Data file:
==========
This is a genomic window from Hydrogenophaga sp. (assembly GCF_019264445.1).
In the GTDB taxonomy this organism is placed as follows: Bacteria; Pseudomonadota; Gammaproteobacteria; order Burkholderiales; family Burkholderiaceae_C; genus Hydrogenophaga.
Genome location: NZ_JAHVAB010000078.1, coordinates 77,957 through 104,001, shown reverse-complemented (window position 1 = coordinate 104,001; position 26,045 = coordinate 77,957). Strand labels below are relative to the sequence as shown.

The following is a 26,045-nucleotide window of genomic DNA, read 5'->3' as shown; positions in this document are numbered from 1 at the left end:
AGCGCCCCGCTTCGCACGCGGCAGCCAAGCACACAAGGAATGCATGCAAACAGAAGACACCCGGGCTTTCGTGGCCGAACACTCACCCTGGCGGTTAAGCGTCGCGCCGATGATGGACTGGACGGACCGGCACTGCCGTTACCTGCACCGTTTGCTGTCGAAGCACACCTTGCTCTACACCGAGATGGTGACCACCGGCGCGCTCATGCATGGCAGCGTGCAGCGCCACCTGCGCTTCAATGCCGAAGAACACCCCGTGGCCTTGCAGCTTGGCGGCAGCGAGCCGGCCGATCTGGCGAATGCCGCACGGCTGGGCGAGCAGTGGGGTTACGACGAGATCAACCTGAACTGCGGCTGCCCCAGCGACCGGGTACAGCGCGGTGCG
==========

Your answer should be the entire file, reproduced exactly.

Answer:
This is a genomic window from Hydrogenophaga sp. (assembly GCF_019264445.1).
In the GTDB taxonomy this organism is placed as follows: Bacteria; Pseudomonadota; Gammaproteobacteria; order Burkholderiales; family Burkholderiaceae_C; genus Hydrogenophaga.
Genome location: NZ_JAHVAB010000078.1, coordinates 77,957 through 104,001, shown reverse-complemented (window position 1 = coordinate 104,001; position 26,045 = coordinate 77,957). Strand labels below are relative to the sequence as shown.

The following is a 26,045-nucleotide window of genomic DNA, read 5'->3' as shown; positions in this document are numbered from 1 at the left end:
AGCGCCCCGCTTCGCACGCGGCAGCCAAGCACACAAGGAATGCATGCAAACAGAAGACACCCGGGCTTTCGTGGCCGAACACTCACCCTGGCGGTTAAGCGTCGCGCCGATGATGGACTGGACGGACCGGCACTGCCGTTACCTGCACCGTTTGCTGTCGAAGCACACCTTGCTCTACACCGAGATGGTGACCACCGGCGCGCTCATGCATGGCAGCGTGCAGCGCCACCTGCGCTTCAATGCCGAAGAACACCCCGTGGCCTTGCAGCTTGGCGGCAGCGAGCCGGCCGATCTGGCGAATGCCGCACGGCTGGGCGAGCAGTGGGGTTACGACGAGATCAACCTGAACTGCGGCTGCCCCAGCGACCGGGTACAGCGCGGTGCG